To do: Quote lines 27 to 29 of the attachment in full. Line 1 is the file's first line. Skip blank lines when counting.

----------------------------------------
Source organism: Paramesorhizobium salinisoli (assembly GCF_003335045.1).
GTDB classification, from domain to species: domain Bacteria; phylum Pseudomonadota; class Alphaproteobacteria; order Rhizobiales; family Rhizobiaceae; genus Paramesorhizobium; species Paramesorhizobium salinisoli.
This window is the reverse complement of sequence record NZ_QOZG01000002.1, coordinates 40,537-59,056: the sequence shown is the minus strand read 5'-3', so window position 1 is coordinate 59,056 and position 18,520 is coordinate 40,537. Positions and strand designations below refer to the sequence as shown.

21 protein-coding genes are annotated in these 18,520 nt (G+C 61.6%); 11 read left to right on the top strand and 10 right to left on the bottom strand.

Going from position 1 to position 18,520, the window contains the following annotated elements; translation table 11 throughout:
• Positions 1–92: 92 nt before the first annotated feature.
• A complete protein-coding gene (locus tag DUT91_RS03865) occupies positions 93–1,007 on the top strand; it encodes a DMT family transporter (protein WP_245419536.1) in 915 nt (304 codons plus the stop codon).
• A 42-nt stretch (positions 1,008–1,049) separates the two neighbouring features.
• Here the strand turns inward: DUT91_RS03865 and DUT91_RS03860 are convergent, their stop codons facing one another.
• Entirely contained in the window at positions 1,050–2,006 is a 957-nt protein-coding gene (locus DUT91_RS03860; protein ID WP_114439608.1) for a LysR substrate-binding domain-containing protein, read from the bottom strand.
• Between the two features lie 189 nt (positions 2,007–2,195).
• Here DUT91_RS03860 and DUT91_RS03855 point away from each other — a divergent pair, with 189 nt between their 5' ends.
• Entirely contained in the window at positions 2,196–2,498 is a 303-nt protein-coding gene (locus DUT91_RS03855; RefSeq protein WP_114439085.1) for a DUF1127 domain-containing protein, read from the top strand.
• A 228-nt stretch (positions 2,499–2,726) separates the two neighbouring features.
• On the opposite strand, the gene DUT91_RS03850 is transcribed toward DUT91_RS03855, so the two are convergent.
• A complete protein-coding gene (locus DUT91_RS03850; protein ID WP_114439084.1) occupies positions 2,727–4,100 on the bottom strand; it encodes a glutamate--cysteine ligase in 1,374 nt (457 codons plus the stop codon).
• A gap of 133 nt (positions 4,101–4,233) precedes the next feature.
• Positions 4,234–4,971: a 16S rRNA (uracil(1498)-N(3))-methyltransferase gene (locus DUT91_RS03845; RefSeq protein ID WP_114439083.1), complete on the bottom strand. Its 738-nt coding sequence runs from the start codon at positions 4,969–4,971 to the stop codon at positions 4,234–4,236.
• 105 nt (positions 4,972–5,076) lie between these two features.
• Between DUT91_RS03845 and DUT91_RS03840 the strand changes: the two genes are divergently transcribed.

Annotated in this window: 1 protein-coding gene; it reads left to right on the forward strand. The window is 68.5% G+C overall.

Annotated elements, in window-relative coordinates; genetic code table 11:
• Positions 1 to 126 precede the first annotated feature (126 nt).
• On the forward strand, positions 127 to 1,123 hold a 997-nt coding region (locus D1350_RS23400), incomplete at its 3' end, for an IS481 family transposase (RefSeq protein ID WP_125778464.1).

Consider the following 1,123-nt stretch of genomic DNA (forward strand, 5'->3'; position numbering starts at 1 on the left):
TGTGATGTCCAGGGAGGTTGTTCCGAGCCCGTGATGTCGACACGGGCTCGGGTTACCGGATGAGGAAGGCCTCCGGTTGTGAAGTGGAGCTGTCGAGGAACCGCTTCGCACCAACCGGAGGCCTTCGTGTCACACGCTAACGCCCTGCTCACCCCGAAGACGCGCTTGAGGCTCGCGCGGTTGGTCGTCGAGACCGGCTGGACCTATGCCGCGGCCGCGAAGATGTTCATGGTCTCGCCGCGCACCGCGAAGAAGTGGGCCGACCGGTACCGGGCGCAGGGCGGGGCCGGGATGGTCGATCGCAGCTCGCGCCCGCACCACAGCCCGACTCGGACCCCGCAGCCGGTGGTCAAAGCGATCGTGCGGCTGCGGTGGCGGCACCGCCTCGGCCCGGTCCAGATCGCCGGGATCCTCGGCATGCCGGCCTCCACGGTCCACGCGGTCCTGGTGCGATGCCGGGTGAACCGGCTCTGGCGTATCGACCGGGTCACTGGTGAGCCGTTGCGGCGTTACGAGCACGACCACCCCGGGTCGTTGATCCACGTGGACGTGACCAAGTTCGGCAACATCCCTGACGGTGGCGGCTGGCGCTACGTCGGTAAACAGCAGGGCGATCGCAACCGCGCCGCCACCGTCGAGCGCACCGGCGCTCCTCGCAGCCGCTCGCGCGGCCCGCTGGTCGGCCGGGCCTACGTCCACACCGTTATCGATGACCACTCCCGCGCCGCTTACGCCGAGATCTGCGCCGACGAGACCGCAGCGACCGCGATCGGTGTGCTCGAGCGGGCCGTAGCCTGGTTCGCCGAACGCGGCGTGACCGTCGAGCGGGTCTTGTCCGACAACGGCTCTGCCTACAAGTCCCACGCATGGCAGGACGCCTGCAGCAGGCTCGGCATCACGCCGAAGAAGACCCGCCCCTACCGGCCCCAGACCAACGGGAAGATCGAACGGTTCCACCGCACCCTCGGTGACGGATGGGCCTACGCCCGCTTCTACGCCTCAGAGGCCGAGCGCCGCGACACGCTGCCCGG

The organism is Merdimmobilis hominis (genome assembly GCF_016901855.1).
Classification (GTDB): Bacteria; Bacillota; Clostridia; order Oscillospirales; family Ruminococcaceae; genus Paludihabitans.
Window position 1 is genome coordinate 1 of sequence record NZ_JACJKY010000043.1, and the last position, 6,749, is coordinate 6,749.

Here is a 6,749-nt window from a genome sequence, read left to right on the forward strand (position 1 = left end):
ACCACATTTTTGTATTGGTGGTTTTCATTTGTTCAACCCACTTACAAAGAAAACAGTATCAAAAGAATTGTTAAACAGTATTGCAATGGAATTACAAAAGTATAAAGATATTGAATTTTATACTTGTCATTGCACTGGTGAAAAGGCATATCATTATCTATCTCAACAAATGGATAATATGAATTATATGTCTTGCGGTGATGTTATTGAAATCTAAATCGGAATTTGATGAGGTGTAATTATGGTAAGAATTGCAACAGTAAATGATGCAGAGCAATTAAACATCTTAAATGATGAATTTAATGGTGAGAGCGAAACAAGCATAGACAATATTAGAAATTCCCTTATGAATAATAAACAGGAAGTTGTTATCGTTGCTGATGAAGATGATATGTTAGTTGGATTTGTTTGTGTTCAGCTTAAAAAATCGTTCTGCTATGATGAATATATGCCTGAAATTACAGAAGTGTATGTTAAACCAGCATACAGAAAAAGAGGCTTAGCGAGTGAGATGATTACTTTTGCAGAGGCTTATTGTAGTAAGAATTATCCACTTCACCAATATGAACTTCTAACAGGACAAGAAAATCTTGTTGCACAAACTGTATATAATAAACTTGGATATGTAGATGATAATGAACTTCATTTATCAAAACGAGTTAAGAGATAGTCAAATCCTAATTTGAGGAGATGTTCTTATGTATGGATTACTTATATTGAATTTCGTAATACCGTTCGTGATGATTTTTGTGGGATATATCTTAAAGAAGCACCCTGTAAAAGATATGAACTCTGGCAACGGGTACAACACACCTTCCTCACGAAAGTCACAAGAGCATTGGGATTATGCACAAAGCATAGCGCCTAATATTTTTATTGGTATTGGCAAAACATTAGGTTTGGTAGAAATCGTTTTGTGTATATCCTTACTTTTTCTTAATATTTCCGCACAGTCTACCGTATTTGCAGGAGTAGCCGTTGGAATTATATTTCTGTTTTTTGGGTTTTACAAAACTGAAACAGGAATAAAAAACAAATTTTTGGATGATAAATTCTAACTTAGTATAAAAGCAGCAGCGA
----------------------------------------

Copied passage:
The organism is Merdimmobilis hominis (genome assembly GCF_016901855.1).
Classification (GTDB): Bacteria; Bacillota; Clostridia; order Oscillospirales; family Ruminococcaceae; genus Paludihabitans.
Window position 1 is genome coordinate 1 of sequence record NZ_JACJKY010000043.1, and the last position, 6,749, is coordinate 6,749.